Scott: I am.
Ben: The fitness and fundraising program for schools. You guys have raised a lot of money for schools.
Scott: Yeah, yeah. My mission in life is to solve problems for a billion people is my goal. So, the first one was 10 years ago, my wife is a first-grade teacher, which makes her a saint by default. And she had to raise money for her school. And this was down here in Phoenix where we live now. And I started Apex just to help her class raise money in a healthy way. We wanted to do fitness leadership [00:08:30] _____ of selling chocolate or magazines, or pizza. Why not have the kids do something healthy? And so, we launched Apex. And now, it's the largest school fundraising company in the U.S. We've got $100 million-plus raised for schools, we've got 100 franchisees, and we have basically young athletes that go teach kids in schools. And I think we've served over–we just had our four millionth customer at Apex over the last 10 years.
Ben: Wow. You guys are teaching kids how to be entrepreneurs, too, right?
Scott: Yeah, yeah. We start another company called myfirstsale.com. It's super fun. Basically, it's like Etsy for kids who teaches them how to launch a business. And now, we're doing virtual affairs with schools all over America. We saw the need when COVID hit last year. Just why not help kids at home learn about entrepreneurship, about business, give them confidence for the future? So, kids go on there and start a little business. And then, we have a course for them, and then they make like 1,000 bucks, and they get excited about business.
Ben: That's so cool. Oh my gosh. My kids, you probably know they have a food podcast, a cooking podcast at a gogreenfields.com, and they're actually wanting to develop and sell a product in conjunction with that podcast. And they went and looked at some of these websites, somewhere like Alibaba where you can import, whatever, like, aprons or COVID masks, or whatever, and then brand them with your logo, and sell them on your site. But I told them, “Look, guys, you should go for quality over quantity. Find something that can be kind of like the tesla of cooking, like an amazing branded knife, or like a cutting board that's just like a piece of art in your kitchen and design something really cool.
And so, I'll have to go explore this MyFirstSale website, see what you guys are doing because it sounds right up the alley of our own philosophy over the Greenfield house of unschooling and homeschooling. But I know a lot of my listeners are very into equipping kids to be young entrepreneurs as well. So, I'll link to that one in the shownotes, even though that's not what I want to talk to you about today.
You actually alluded just a few moments ago about–you said, “I'm not the scientist who invented Hapbee.” So, I got to hear how this thing came to life, man. Like, how did you come into the biotech world as the CEO of this company that's like a wearable device?
Scott: Yeah. And little did I know, we were going to explode this thing. We just went public and we just hit the $100 million mark. This is insane, man. I am a problem solver, and I craft the message, I put the product, and the people, and the resources together, but no. The science behind this is Star Trek. This is crazy. So, about 18 years ago, this technology was invented. And I invested in the parent company out of Seattle. EMulate Therapeutics is their name. They are in the medical side of this technology. So, I'm in the consumer side. So, our company does consumer signals, things for sleep, things for alert, focus, calm, relax. We can actually imitate and emulate the effects of certain compounds to your body through a very, very precise magnetic field, basically like feelings and sensations on command. It's like the Netflix of feelings is the goal here.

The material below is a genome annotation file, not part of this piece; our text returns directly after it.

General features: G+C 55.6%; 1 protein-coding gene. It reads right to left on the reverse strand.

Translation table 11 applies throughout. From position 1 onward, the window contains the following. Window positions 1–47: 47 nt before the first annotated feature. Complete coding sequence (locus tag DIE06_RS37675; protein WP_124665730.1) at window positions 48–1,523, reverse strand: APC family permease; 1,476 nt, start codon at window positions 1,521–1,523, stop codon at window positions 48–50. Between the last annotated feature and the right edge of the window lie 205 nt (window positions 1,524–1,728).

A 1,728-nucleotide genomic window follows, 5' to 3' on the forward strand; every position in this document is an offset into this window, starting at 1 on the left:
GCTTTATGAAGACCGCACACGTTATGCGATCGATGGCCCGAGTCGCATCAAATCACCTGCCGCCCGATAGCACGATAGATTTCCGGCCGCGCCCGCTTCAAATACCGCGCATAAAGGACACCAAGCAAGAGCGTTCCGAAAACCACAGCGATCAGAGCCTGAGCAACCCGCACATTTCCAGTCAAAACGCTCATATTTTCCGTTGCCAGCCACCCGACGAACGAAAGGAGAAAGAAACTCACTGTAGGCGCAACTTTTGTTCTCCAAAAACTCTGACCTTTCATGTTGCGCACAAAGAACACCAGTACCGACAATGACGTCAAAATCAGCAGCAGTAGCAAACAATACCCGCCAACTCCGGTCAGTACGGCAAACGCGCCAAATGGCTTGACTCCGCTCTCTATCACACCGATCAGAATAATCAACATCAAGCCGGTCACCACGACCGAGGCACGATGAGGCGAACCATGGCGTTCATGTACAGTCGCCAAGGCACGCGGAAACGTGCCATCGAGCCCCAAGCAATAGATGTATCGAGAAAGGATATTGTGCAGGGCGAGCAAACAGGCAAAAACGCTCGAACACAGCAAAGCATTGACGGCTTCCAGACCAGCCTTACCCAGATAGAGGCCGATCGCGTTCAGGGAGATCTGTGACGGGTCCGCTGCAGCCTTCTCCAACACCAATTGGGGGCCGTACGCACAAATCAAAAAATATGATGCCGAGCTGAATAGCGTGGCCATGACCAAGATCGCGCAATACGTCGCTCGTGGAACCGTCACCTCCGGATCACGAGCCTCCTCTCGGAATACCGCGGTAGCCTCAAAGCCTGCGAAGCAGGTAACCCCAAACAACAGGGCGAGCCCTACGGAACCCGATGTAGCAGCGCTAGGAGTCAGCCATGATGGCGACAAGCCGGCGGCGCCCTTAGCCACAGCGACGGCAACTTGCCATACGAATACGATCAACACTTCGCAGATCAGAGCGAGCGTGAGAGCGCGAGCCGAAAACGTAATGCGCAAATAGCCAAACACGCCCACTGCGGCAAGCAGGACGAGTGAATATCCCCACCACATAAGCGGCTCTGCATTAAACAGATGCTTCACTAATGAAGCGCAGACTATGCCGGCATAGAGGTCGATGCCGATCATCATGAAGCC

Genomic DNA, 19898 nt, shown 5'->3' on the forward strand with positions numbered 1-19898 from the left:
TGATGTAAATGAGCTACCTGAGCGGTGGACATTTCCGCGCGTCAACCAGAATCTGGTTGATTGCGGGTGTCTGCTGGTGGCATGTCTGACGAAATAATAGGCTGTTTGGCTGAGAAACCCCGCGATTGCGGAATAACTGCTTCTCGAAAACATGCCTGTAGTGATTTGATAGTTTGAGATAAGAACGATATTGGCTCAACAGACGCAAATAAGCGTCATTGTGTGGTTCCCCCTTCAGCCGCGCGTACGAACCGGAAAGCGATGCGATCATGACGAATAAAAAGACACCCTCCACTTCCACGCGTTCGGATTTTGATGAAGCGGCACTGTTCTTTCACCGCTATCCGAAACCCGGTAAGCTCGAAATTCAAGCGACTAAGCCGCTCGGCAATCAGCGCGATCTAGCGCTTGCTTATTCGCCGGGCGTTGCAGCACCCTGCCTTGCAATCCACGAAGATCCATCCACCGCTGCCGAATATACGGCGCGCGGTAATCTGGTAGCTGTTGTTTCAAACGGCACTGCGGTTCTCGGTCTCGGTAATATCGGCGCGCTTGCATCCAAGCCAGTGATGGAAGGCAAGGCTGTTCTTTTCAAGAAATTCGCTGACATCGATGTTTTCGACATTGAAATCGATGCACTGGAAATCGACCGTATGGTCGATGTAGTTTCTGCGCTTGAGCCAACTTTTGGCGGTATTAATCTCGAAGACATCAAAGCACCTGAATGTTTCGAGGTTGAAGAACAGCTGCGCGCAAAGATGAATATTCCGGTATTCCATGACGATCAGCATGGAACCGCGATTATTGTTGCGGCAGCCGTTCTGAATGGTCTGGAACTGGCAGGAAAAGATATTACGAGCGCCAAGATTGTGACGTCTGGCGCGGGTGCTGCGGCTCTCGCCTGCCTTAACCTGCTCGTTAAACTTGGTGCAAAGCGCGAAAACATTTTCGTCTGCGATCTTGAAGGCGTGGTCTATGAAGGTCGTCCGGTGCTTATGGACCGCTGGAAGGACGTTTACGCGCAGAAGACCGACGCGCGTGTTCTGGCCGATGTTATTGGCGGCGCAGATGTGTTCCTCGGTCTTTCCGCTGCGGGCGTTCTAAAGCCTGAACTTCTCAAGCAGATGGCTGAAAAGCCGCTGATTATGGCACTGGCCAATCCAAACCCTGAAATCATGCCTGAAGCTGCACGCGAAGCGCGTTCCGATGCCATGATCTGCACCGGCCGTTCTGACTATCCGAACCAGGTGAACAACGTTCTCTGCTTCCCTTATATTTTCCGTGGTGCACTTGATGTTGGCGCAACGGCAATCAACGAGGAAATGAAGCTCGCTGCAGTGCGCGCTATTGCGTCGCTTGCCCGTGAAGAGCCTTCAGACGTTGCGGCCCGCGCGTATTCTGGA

The science originated from a guy named Mike Butters and about a dozen other PhDs. In fact, our chief scientist at the parent company, Dr. Kenneth Ferguson, he led the team to invent Cialis. So, he has a huge pedigree behind him. And this team of folks got together and they basically said, “You know what, if Einstein was right with the string theory, then all things are connected at a subatomic level through sound and through frequency. And so, let's see if we can prove it.” And their thought was, “What if the drugs that we intake into our body, what if the non-covalent bonding drugs, right, because there's covalent bonding and non-covalent bonding, what if the non-covalent bonding drugs that we ingest, what if there's a way to listen in and hear what that sounds like when it hits your cells?” We use the idea of ibuprofen. Ibuprofen is a non-covalent bond. Aspirin's covalent. We can't do that technology. That's impossible for us.
Ben: And just so I can recall here from chemistry or physics, I don't remember the one in university where I studied this, covalent bonds is where you have a couple of atoms and they're sharing the electrons with each other. And then, non-covalent bonds, basically, those are exchanging electrons between the two atoms?